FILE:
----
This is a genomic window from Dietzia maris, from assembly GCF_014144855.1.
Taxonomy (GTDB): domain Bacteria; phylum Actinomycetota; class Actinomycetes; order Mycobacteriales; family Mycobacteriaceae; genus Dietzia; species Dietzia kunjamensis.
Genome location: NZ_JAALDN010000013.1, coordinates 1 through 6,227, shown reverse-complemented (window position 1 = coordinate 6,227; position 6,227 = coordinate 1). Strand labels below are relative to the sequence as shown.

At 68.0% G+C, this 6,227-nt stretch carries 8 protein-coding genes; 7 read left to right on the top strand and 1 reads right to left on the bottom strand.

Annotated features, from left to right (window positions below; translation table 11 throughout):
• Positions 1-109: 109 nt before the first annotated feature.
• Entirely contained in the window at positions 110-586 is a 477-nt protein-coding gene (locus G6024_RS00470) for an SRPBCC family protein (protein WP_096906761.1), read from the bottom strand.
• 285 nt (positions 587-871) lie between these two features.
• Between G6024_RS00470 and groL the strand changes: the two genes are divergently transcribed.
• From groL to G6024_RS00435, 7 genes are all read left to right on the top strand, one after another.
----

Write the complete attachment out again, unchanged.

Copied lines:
This is a genomic window from Dietzia maris, from assembly GCF_014144855.1.
Taxonomy (GTDB): domain Bacteria; phylum Actinomycetota; class Actinomycetes; order Mycobacteriales; family Mycobacteriaceae; genus Dietzia; species Dietzia kunjamensis.
Genome location: NZ_JAALDN010000013.1, coordinates 1 through 6,227, shown reverse-complemented (window position 1 = coordinate 6,227; position 6,227 = coordinate 1). Strand labels below are relative to the sequence as shown.

At 68.0% G+C, this 6,227-nt stretch carries 8 protein-coding genes; 7 read left to right on the top strand and 1 reads right to left on the bottom strand.

Annotated features, from left to right (window positions below; translation table 11 throughout):
• Positions 1-109: 109 nt before the first annotated feature.
• Entirely contained in the window at positions 110-586 is a 477-nt protein-coding gene (locus G6024_RS00470) for an SRPBCC family protein (protein WP_096906761.1), read from the bottom strand.
• 285 nt (positions 587-871) lie between these two features.
• Between G6024_RS00470 and groL the strand changes: the two genes are divergently transcribed.
• From groL to G6024_RS00435, 7 genes are all read left to right on the top strand, one after another.